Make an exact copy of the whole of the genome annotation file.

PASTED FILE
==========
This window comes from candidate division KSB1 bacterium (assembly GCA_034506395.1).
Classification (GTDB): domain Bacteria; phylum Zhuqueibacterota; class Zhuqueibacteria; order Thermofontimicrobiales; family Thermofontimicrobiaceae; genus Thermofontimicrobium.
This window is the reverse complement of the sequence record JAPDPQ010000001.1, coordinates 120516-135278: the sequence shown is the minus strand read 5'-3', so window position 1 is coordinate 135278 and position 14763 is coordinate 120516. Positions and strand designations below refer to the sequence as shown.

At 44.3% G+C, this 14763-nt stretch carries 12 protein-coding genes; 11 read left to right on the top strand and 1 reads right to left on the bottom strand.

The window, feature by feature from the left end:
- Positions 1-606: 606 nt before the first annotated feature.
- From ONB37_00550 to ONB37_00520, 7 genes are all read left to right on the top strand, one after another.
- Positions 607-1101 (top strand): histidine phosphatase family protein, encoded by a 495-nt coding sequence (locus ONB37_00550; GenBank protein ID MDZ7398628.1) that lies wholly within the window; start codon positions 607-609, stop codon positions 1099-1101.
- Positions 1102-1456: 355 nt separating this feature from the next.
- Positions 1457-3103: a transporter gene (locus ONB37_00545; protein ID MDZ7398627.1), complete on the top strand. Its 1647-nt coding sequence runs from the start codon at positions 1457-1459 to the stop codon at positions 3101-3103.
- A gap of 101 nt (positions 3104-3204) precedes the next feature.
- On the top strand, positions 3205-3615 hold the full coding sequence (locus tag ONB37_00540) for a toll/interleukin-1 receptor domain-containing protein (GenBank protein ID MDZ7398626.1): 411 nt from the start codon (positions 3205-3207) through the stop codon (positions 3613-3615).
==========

This window comes from candidate division KSB1 bacterium (assembly GCA_034506395.1).
Classification (GTDB): domain Bacteria; phylum Zhuqueibacterota; class Zhuqueibacteria; order Thermofontimicrobiales; family Thermofontimicrobiaceae; genus Thermofontimicrobium.
This window is the reverse complement of the sequence record JAPDPQ010000001.1, coordinates 120516-135278: the sequence shown is the minus strand read 5'-3', so window position 1 is coordinate 135278 and position 14763 is coordinate 120516. Positions and strand designations below refer to the sequence as shown.

At 44.3% G+C, this 14763-nt stretch carries 12 protein-coding genes; 11 read left to right on the top strand and 1 reads right to left on the bottom strand.

The window, feature by feature from the left end:
- Positions 1-606: 606 nt before the first annotated feature.
- From ONB37_00550 to ONB37_00520, 7 genes are all read left to right on the top strand, one after another.
- Positions 607-1101 (top strand): histidine phosphatase family protein, encoded by a 495-nt coding sequence (locus ONB37_00550; GenBank protein ID MDZ7398628.1) that lies wholly within the window; start codon positions 607-609, stop codon positions 1099-1101.
- Positions 1102-1456: 355 nt separating this feature from the next.
- Positions 1457-3103: a transporter gene (locus ONB37_00545; protein ID MDZ7398627.1), complete on the top strand. Its 1647-nt coding sequence runs from the start codon at positions 1457-1459 to the stop codon at positions 3101-3103.
- A gap of 101 nt (positions 3104-3204) precedes the next feature.
- On the top strand, positions 3205-3615 hold the full coding sequence (locus tag ONB37_00540) for a toll/interleukin-1 receptor domain-containing protein (GenBank protein ID MDZ7398626.1): 411 nt from the start codon (positions 3205-3207) through the stop codon (positions 3613-3615).